Perhaps the demise of RG3 has been vastly overblown, and occasionally overlooked matters such as being in good health and having a full offseason to hone his craft will restore him to superstar status.

Still, dumping Shanahan was absolutely the right thing to do. The guy hasn’t won a single playoff game in his last 14 seasons on the sidelines, going back to the Super Bowl champion Denver Broncos of ‘98. Furthermore, Washington’s organization seemed to be in a constant state of disarray since his arrival—nothing new, of course, but Shanny brought his own brand of drama.

His mishandling of RG3 is what ultimately led to Shanahan getting the axe, though. Griffin took a beating on the field more often than not, as Shanahan failed to protect the organization's No. 1 asset. And by the end, coach and QB didn't sound like they were on the same page.

Whether Gruden is the right guy to get the most out of Griffin is another story. Gruden spent the last three seasons molding Andy Dalton as offensive coordinator of the Cincinnati Bengals, and while Dalton improved under center gradually over that time period, I would add subtly. In short, he hasn’t necessarily become somebody you want your team building around.

Griffin is clearly more talented than Dalton, a 2011 second-round pick. Regardless, Gruden’s resume doesn’t exactly scream guru. Jon’s brother has spent almost as much time coaching in the Arena Football League as he has in the NFL.

Furthermore, Washington’s problems extend beyond their quarterback and head coach. Only two teams owned a worse point differential than minus-144 in ’13, and while their stagnant offense often put their defense in a hole, only the Minnesota Vikings allowed more scoring overall.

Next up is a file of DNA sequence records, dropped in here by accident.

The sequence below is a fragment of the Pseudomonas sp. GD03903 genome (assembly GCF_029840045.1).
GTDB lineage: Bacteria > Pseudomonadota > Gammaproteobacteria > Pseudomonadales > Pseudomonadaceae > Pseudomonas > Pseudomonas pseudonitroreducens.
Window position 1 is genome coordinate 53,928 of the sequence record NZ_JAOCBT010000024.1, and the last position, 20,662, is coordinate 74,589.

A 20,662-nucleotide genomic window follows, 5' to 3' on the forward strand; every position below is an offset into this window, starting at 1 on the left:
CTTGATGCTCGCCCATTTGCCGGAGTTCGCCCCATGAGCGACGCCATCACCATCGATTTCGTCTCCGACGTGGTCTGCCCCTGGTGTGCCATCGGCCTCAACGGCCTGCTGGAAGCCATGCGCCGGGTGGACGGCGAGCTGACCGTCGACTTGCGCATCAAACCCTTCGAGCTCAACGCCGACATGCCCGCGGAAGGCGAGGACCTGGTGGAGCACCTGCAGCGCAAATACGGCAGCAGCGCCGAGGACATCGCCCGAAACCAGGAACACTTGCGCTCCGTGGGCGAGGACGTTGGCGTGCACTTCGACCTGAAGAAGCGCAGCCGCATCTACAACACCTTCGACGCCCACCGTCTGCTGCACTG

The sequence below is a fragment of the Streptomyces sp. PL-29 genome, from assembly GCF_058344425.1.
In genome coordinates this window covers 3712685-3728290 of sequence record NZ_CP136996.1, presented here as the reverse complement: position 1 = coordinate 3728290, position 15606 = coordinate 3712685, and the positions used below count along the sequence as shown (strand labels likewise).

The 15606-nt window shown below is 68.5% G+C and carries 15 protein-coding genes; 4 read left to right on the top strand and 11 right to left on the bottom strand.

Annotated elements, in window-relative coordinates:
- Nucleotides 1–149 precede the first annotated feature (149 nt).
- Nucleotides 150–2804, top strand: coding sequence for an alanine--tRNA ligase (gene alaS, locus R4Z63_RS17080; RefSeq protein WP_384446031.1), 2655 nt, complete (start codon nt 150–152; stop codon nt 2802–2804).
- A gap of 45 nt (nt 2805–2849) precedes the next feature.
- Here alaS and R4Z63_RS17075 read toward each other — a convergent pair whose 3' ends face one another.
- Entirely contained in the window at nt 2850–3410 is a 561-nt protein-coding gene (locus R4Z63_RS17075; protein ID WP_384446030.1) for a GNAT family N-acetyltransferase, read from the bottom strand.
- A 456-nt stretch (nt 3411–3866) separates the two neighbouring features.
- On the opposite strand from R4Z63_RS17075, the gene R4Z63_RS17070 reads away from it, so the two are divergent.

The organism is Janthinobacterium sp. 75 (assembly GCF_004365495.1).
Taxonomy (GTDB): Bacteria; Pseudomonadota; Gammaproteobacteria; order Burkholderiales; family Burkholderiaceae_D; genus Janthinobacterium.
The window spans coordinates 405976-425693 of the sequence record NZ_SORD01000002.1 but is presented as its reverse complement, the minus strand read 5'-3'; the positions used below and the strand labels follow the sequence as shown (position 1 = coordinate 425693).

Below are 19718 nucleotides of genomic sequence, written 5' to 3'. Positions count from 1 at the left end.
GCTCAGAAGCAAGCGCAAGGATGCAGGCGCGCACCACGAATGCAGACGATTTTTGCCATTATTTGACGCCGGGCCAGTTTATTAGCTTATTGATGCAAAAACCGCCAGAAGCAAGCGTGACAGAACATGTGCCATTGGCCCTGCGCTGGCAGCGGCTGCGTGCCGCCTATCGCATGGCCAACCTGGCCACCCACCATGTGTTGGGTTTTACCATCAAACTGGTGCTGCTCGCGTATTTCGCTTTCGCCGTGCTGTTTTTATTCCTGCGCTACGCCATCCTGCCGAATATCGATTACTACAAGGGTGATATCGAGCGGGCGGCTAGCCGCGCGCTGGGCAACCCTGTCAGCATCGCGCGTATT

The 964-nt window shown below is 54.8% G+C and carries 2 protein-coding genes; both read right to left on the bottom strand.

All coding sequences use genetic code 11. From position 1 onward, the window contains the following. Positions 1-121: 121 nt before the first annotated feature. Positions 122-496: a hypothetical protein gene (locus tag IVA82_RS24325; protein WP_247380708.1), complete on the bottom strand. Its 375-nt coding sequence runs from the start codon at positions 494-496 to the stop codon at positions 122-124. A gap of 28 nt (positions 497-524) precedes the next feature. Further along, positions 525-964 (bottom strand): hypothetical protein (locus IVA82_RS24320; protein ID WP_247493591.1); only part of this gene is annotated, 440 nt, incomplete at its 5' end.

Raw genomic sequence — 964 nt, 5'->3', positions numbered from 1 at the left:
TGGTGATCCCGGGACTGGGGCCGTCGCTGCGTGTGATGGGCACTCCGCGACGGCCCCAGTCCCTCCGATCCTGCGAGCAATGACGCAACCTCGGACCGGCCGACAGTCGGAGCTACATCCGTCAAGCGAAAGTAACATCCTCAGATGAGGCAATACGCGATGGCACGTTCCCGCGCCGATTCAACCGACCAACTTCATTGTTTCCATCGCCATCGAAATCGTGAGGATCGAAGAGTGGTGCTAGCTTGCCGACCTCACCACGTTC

That’s the downside to trading four top picks for one player. Despite finishing with the second-worst record in the NFL, Washington didn’t own its first-round pick in this year’s draft. There’s no two-ways about it, that will make stockpiling talent a challenge—all the more reason why Griffin needs to come around in year three.

To their credit, the front office gave him another weapon, swooping in and signing DeSean Jackson to a three-year deal following the Pro Bowl wide receiver’s release from the Philadelphia Eagles. Then again, the talent on offense wasn’t really the problem last year.

Pierre Garcon was healthy for all 16 games, recording a whopping 113 receptions for 1,346 yards and five touchdowns. Tight end Jordan Reed posted a strong rookie campaign with 45 catches, 499 yards and three touchdowns. And running back Alfred Morris was there to take the pressure off with his second straight 1,000-yard season on the ground. Griffin actually had less to work with as a rookie.

Besides, Griffin’s chances of turning his career around might be less dependent on who he’s surrounded by and more about rediscovering himself. Either way, it’s on Gruden now to save Washington’s investment. How competitive that franchise can be going forward depends on it.